The first years: Lessons from a KSU pro

Jessica Lentine

I was always a smart kid.

Growing up, I was terrified to get in trouble. I was never grounded in all the years I lived at home, and my report cards always made my parents want to give me money.

So when it was time to move out on my own and start college, I wasn’t worried in the least.

Fifteen credit hours? No sweat. Making meals for myself? Piece of cake. Balance my own checkbook? I know how to add and subtract, sounds easy enough.

I thought I would party like I did in high school while still getting good grades and breeze right through these pesky four years.

I realized pretty quickly that there was a lot about college life that I couldn’t learn from the PASS program or from my dad’s random hints of back-in-the-day wisdom.

As I enter my senior year, I am ready to pass down a little of my own back-in-the-day wisdom. I have learned quite a few lessons that I wish someone would’ve told me before my freshman year.

• You can’t have it all.

There is a rare breed of students who can party Thursday night into the wee hours of the morning and still be at their 9:15 a.m. class on Friday morning, wide awake and ready to learn. You are probably not one of them. Save yourself the grief and choose one or the other.

• Dorm life doesn’t totally suck.

Living off campus is fun, but don’t rush it. Live in the dorms your first year. Yes they’re small and you have to wear shower shoes and eat dorm food, but you will be surrounded by people just like you who are looking for their niche. These are the people who are ready to establish their college friendships and most likely the people you will end up experiencing everything with for the next four years.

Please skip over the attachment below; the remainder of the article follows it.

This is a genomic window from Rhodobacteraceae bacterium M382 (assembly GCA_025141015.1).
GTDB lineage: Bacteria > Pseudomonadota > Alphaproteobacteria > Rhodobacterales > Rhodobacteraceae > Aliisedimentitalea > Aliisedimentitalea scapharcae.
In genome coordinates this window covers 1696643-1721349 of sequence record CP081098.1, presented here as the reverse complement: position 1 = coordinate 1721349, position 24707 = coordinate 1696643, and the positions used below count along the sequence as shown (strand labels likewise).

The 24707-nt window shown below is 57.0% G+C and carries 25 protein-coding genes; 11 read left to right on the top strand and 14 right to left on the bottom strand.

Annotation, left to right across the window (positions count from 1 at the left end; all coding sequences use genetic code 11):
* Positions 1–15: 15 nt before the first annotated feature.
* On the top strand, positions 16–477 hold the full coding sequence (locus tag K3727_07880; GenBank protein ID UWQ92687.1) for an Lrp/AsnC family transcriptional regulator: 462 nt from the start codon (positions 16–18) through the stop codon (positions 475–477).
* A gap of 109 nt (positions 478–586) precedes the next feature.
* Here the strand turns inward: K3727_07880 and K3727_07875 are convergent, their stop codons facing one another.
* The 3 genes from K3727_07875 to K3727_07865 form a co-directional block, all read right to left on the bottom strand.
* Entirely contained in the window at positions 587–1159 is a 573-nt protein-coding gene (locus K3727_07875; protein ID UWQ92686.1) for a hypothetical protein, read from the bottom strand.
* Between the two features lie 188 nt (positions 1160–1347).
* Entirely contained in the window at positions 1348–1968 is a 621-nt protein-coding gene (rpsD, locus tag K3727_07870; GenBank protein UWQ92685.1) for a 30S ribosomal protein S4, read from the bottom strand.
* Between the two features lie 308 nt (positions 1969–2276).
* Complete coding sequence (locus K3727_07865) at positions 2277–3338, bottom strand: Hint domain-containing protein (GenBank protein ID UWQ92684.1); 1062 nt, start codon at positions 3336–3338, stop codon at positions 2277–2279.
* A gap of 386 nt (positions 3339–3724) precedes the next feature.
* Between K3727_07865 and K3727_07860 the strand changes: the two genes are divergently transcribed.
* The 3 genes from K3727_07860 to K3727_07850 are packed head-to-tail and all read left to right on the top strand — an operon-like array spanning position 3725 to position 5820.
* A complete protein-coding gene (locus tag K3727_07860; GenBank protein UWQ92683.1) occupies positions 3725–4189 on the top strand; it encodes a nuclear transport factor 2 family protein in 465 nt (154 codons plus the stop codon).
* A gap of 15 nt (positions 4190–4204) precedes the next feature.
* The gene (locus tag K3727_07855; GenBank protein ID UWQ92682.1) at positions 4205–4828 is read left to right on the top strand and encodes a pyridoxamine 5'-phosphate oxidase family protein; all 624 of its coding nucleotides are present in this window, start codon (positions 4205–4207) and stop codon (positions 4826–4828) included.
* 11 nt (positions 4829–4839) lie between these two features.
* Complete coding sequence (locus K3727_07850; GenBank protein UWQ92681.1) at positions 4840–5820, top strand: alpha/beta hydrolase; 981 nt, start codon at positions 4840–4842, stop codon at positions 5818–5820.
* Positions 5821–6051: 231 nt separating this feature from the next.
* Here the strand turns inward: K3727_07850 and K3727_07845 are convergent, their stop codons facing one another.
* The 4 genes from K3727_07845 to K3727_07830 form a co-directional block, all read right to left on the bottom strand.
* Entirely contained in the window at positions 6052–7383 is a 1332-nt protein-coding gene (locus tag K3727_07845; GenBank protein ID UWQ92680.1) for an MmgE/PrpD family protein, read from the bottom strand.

• The bank is against you.

Or at least that’s how it feels every time they smack a big fat overdraft fee on your already suffering account. Or when you check the balance of your FlashCard a month before the semester ends and you have already run out of money for food. So just do yourself a favor and keep track of your expenses. It will save you a huge headache and that dreadful call to your parents begging them for money because you’ve overdrafted your bank account — yet again.

• Give weekends in Kent a chance.

The people who go home every weekend to spend quality time with their boyfriend, girlfriend or best friend from home whom they can’t live without are the same people who end up transferring to their community college before sophomore year. You won’t have fun here unless you get out and meet people. Sometimes it’s okay to have a little too much to drink, share a drunken heart-to-heart with someone you just met and forget how to get back to your dorm. The academics may be what brought you to Kent State, but it’s the experiences, memories and friendships that will leave you with a reason to stick around.

Jessica Lentine is a senior information design major and features and entertainment editor of the Summer Kent Stater. Contact her at [email protected].